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‘The tranquility frees you’: Bogotá, the city that shuts out cars every week
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‘The tranquility frees you’: Bogotá, the city that shuts out cars every week

Once a week the citizens of Bogotá take back the streets of their city. Every Sunday, between 7am and 2pm, many of the biggest roads are shut to cars and left open to bikes, skates and feet.

“Ciclovía is really cool because there is a lot more space for us,” says seven-year-old Oliver Rojas, who is out cycling with his parents and is baffled to hear that this innovative scheme does not exist in the rest of the world.

Like many other children in the city, Rojas learned to ride a bike on the roads during the calm of Ciclovía and has been out on them nearly every Sunday since.

“Normally it’s really annoying because we don’t get any space with all the cars and motorbikes. It’s really noisy. Sundays though are really fun. I get to see new parts of the city with my family and all my friends are out so I bump into them. We stop at the big parks. And I get to do spins.”

Oliver Rojas with his parents.View image in fullscreen

The weekly event was born out of a one-day protest in 1974 against cars taking over the world’s streets. It now covers 127 km (79 miles) of streets in the city and, on average, 1.5 million Bogotanosuse the Ciclovía every Sunday. It has spread to most other Colombian cities and has been copied by mayors across the world, from Buenos Aires to Bengaluru, who hope the initiative can help get people in shape, improve mental health, reduce car usage and help fight climate change in the way that it has in Colombia.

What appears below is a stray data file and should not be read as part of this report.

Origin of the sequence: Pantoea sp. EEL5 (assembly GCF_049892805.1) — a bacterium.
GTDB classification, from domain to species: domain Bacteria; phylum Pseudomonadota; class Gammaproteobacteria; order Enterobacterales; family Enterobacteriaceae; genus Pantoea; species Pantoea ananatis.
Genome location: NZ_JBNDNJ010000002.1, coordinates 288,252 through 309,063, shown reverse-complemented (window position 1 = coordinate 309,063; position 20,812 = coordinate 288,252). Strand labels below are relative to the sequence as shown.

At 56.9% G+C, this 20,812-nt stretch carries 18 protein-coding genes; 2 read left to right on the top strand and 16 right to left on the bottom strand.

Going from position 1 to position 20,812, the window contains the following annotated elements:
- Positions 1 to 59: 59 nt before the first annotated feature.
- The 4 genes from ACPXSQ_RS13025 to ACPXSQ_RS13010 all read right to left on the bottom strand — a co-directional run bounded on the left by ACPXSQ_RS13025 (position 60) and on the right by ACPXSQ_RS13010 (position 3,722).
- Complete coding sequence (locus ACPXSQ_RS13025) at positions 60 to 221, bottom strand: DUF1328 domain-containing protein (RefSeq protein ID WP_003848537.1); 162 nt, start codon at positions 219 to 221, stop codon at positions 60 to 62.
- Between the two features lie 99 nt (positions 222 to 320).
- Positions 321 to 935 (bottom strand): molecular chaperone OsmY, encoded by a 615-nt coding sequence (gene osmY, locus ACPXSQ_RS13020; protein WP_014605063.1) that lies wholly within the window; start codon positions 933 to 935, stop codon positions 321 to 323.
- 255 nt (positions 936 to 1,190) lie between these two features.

“Ciclovía’s impact has been truly amazing,” says Gil Peñalosa, a city planner in Canada who promoted the expansion of Ciclovía when he was Bogotá’s commissioner of parks and recreation in the 1990s. “If you had asked 40 years ago about Bogotá or Colombia around the world, people would have said coffee or drugs. Now people say Ciclovía. It’s got to be one of the best exports to come out of the country.”

Part of the attraction is the fun and the family-friendly atmosphere. Bogotá’s cycleways are punctuated with aerobics classes, people selling fresh juices, and the sound of salsa; it’s a space for the exercise-obsessed to stretch their legs and their lungs uninhibited by cars, but it’s also a safe place to teach the young the benefits of exercise.

As men in Lycra zoom past on $1,000 street bikes, children wobble cautiously around on their first bicycles. It’s hard to measure how many people have taken up cycling as a result of Ciclovía, as the scheme has been running on a large scale since the turn of the century, but surveys suggest it encourages people to learn to ride a bike or to get back on the saddle for the first time in decades.

Cyclists on a closed road in BogotáView image in fullscreen

People who use Ciclovía are twice as likely to also use a bicycle in the week and 58% of Ciclovía users say the scheme has motivated them to ride bikes more frequently, studies show.

The impact is larger for women, who are more put off riding a bike due to safety fears. While only 12% of Bogotá’s women use cycle lanes, 29.9% of women use the Ciclovía.